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Source: World Health Organization (WHO)
31 May 2013

Right to Safe Childbirth focus of WHO campaign, May 2013

Gaza, May 2013 - WHO launched a campaign in 2013 in support of its Safe Childbirth project in the Gaza Strip to convey basic messages regarding women’s right to reproductive health. How women are treated in hospital during childbirth depends both on women themselves being empowered and on health providers implementing safe delivery practices.

Since WHO’s Safe Childbirth project began in 2010 it has targeted midwives and physicians in maternity and neonatal units in four Ministry of Health (MoH) hospitals (Al-Shifa and Al-Harazeen in Gaza city, Nasser in Khan Younis, and Al-Emairati in Rafah) to improve childbirth practices by encouraging trained midwives to manage low risk deliveries. The result is that childbirth changes from a passive experience directed by physicians back into a healthier natural process for mother and baby.

WHO’s Right to Health Advocacy project developed a community-based approach to promote women’s right to available, accessible, acceptable, and quality reproductive health care and safe delivery. The messages were directed toward women of reproductive age, especially pregnant women, and health workers in hospitals and PHCs through 159 awareness sessions reaching 5000 women, but to the larger community through TV interviews, radio programs and 10 billboards placed in prominent places in the Strip promoting women’s right to access sufficient information and to safe natural childbirth with minimum use of medicalization.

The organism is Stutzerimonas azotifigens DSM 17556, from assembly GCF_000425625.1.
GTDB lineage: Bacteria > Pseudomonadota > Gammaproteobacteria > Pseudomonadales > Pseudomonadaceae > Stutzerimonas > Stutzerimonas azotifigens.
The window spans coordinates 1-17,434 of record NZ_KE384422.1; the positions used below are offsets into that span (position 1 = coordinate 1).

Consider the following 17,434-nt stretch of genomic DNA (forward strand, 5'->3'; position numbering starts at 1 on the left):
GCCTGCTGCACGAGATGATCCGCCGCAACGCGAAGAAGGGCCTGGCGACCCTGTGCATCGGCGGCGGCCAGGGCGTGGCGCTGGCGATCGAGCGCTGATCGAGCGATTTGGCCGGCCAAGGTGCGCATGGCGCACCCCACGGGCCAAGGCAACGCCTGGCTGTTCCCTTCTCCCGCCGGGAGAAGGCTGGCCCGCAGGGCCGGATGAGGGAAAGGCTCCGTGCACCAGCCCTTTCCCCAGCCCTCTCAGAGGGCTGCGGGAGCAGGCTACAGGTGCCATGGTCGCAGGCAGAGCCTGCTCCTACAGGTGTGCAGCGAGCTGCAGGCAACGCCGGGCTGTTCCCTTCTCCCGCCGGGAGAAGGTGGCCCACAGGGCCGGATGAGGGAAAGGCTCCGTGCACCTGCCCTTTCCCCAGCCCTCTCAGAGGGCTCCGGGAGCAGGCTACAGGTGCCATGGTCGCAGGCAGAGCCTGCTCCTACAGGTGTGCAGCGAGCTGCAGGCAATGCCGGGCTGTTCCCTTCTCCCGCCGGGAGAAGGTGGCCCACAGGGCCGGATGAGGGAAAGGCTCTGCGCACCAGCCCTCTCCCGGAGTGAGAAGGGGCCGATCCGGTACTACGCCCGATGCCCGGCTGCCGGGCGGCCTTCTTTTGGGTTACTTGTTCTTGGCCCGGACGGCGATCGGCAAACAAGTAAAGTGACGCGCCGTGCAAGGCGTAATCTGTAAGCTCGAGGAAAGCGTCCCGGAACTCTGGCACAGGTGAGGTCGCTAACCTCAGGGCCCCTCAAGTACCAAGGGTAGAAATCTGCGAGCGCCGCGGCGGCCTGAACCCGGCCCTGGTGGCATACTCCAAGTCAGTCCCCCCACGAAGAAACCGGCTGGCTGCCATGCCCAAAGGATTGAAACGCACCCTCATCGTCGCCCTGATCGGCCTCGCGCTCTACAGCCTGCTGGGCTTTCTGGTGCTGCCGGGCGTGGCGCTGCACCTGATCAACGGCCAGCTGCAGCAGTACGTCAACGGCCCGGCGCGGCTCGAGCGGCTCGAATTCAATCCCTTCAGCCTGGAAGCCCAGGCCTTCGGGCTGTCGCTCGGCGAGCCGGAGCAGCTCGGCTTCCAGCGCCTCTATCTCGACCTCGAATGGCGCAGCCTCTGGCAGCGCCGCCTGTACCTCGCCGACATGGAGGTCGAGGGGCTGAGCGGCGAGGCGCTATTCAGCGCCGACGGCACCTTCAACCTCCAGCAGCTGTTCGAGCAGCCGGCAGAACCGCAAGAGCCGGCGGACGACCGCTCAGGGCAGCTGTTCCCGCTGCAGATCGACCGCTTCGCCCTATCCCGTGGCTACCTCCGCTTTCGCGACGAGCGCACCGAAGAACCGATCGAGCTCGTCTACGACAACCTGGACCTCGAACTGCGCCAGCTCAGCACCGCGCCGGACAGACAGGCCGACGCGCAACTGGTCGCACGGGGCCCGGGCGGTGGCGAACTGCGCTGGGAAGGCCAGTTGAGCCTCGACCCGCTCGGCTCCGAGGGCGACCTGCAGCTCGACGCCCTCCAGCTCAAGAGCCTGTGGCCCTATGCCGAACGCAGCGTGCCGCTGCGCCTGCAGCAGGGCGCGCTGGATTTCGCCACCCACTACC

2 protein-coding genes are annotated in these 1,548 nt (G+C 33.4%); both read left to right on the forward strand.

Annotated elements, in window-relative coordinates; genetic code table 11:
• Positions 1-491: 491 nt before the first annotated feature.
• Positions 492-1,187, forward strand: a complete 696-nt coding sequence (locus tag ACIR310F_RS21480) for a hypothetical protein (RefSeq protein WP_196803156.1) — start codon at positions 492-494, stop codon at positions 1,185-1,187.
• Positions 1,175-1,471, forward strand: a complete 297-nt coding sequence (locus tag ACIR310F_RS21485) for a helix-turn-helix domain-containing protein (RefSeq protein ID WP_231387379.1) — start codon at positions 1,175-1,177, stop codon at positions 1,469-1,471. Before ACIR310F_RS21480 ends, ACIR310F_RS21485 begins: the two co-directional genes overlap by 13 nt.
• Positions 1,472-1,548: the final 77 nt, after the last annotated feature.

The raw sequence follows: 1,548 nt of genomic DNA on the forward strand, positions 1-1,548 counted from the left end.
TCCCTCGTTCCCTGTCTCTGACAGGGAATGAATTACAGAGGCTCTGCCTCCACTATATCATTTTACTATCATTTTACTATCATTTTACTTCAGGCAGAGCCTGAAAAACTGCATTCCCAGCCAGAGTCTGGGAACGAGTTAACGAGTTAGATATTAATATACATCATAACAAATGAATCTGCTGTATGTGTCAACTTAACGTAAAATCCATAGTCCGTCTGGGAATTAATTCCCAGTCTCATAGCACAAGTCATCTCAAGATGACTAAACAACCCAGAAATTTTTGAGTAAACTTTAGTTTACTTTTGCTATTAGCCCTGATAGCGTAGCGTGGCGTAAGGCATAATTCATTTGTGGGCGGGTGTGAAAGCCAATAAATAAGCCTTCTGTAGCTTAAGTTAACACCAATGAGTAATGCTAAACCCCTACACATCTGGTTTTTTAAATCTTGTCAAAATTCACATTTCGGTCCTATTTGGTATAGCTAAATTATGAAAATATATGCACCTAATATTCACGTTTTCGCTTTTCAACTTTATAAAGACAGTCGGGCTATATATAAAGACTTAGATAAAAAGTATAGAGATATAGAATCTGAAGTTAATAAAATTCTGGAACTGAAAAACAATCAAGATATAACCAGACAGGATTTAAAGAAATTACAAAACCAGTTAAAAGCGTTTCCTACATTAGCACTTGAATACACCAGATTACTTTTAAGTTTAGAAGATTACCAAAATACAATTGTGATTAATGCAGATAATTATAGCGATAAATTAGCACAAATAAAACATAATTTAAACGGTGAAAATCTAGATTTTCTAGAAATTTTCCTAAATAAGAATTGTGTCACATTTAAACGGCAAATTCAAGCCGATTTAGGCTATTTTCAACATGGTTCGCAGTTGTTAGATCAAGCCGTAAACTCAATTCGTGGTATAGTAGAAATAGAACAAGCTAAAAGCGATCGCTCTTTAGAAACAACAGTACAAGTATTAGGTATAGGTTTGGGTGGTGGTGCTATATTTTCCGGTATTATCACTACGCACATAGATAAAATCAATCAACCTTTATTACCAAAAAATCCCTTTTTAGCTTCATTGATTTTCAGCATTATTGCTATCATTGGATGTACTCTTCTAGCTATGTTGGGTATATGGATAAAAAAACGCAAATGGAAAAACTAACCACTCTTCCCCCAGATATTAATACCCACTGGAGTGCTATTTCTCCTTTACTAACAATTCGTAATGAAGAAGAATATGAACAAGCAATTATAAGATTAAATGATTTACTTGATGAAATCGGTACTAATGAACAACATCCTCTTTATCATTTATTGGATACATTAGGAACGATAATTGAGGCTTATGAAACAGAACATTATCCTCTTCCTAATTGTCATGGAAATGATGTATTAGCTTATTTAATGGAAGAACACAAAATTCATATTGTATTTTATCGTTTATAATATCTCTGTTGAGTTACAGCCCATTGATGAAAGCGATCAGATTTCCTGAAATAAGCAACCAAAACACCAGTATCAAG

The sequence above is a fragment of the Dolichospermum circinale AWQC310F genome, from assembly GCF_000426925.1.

Change in knowledge and behavior comes through the community level and through the health system, including professionals, practitioners, administrators, managers and ministers. Five RTH workshops targeted 144 MoH doctors, midwives, nurses and administrators working in maternal hospitals. One health worker participant recommendation was that: “every decision maker in the health sector should attend these Right to Health workshops.”

In order to empower patients, information should be adequately displayed and disseminated. Communication skills are also important; health workers should treat patients professionally and devote sufficient time for each case to understand patient concerns and provide necessary information. This is not always possible when health professionals are dealing with very large numbers of patients, which raises the need for policies and protocols based on a right to health approach in order to regulate health services.

Feedback from the health workers and women in the community highlighted the need to start community advocacy at the beginning of projects which aim to improve quality of care, and not only in the last phase, to ensure sustainability and visibility.

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